The Center for Disease Control and Prevention (CDC) estimates that about 50 to 70 million people living in the US do not get enough sleep. There are 2 culprits thought to be responsible for insomnia: caffeine and smoking. For a long time, it was thought that the daily stresses of life were responsible for the insomnia. However, If you still have doubts, check out the following caffeine and smoking statistics. And then read on for the effects of caffeine and smoking on sleep.
US Caffeine and Smoking Statistics
It is estimated that 90% of American take caffeine on a daily basis. In fact, coffee shops are the most popular social places in the US. Caffeine is not only consumed inform of coffee but also as an ingredient in sodas, chocolate and popular energy drinks.
Data from the CDC shows that there are close to 45.3 million smokers in the US. In fact, about 19.3% of persons above the age of 18 are smoke regularly. Needless to say, there are more men smokers than women. Apart from cause sleep problems, smoking is the leading cause of preventable deaths in the US.
Clearly, the statistics above about caffeine and smoking speak for themselves. But how exactly does caffeine and smoking affect sleep or cause sleep problems?
Caffeine and Smoking: Effects on Sleep
Caffeine and smoking stimulate the mind. As you may know, for sleep to occur the body and mind needs to calm down and be relaxed. This habits block the production of chemicals such as melatonin that induce sleep. In addition, they stimulate the production of the hormone adrenaline which energizes your body. Remember that the two culprits – smoking and caffeine – do not replace sleep; they only delay or postpone sleep.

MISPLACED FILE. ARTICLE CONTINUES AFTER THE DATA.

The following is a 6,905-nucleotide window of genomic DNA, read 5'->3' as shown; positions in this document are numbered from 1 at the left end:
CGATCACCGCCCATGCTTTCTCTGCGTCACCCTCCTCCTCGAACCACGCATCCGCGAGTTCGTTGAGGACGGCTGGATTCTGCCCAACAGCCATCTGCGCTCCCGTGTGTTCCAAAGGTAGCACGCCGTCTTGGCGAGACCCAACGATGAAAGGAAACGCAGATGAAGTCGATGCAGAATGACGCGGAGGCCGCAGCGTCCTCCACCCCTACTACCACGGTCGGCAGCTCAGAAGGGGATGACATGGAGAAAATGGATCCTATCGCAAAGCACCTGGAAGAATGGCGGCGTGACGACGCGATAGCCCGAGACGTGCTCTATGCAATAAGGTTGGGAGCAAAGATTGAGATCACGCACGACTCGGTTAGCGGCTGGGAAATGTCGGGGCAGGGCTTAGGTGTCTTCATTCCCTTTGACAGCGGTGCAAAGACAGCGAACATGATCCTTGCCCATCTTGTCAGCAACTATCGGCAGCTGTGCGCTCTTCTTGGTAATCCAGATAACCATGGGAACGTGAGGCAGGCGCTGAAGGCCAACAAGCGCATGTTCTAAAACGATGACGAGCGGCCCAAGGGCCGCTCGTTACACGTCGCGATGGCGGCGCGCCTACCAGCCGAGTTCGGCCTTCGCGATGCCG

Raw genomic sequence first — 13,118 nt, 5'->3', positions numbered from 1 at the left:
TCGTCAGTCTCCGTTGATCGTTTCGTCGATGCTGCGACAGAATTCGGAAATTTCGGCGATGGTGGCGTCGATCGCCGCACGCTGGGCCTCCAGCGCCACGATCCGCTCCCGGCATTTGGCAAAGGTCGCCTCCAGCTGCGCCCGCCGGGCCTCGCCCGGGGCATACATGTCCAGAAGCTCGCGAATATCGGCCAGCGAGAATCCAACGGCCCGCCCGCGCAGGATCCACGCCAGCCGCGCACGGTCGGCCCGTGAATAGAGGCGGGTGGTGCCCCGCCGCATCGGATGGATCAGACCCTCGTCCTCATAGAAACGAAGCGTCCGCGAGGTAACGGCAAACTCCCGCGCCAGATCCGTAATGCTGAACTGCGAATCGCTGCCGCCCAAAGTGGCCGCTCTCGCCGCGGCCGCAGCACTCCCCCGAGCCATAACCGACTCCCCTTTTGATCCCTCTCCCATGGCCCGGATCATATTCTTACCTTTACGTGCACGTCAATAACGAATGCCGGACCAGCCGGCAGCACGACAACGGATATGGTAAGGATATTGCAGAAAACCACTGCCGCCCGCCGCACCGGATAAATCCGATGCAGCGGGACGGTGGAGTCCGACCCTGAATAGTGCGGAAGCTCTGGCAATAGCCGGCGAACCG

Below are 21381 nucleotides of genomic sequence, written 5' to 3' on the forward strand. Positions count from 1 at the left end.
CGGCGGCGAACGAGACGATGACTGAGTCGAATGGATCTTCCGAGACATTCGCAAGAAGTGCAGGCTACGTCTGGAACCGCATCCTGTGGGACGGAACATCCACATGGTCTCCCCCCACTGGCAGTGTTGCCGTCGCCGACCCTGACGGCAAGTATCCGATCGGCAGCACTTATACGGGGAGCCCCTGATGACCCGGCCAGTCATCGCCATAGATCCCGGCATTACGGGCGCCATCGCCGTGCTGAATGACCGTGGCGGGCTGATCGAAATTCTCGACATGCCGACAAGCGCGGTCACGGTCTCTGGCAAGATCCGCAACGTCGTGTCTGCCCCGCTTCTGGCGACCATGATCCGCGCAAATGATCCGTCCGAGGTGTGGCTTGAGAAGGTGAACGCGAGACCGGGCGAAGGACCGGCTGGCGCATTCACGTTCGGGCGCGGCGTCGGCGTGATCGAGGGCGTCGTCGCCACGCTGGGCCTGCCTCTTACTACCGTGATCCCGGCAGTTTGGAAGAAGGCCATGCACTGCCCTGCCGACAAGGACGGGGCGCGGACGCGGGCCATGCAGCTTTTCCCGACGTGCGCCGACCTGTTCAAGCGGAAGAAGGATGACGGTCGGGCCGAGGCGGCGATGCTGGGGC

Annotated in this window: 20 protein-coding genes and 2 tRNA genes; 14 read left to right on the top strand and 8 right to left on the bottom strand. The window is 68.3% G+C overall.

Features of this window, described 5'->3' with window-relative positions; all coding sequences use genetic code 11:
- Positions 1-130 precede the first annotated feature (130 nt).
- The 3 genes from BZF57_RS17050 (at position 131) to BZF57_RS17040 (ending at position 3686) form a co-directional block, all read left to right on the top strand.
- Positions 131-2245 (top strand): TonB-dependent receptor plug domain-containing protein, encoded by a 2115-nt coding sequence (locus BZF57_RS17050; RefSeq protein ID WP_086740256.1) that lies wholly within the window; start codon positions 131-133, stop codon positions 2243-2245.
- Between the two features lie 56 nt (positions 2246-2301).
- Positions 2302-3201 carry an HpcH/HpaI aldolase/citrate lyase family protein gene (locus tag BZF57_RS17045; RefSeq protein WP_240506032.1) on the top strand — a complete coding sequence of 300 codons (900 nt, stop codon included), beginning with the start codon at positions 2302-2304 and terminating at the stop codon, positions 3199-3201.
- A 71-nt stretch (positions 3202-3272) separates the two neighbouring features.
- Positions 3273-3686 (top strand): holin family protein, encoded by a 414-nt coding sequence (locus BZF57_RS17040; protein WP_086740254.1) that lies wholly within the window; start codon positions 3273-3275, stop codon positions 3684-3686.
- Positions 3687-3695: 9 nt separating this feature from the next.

Half-life is the amount of time needed to be eliminated half of a substance from the body. Caffeine has a half-life of about 6 hours. This means that if you consume about 300mg of caffeine at around 12 noon, your blood will still have about 150 mg of caffeine at 6 pm. If you prefer sleeping at 9 or 10 pm, your body will still be having traces of caffeine in blood.
Nicotine has a shorter half-life of about 60 minutes. However, most smokers tend to smoke many sticks of cigarettes in a day. As you can see, caffeine and smoking stay in the body for a long time. Imagine how much a person addicted to smoking and caffeine can be sleep deprived!
Physiological Effects of Caffeine and Smoking:
- Makes the mind to be more alert.
- Leads to poor motor coordination.
- Can cause headaches and dizziness.
- Increases heartbeat.
- Increases the frequency of urination.
Caffeine and Smoking: Tips
Tips can be given about caffeine and smoking. However, there is none that beat simply quitting both of this. This is especially true for smoking which not only causes sleep difficulties but also serious health problems. Here are some other tips:
- Avoid taking caffeine in the second half of the day.
- Caffeine is not only found in caffeinated drinks but also cola, chocolate, tea and other soft drinks. Be sure to avoid these drinks/foods too.
- Optimize your sleep environment to be ideal for sleep.
- Use your bedroom for sleep and only.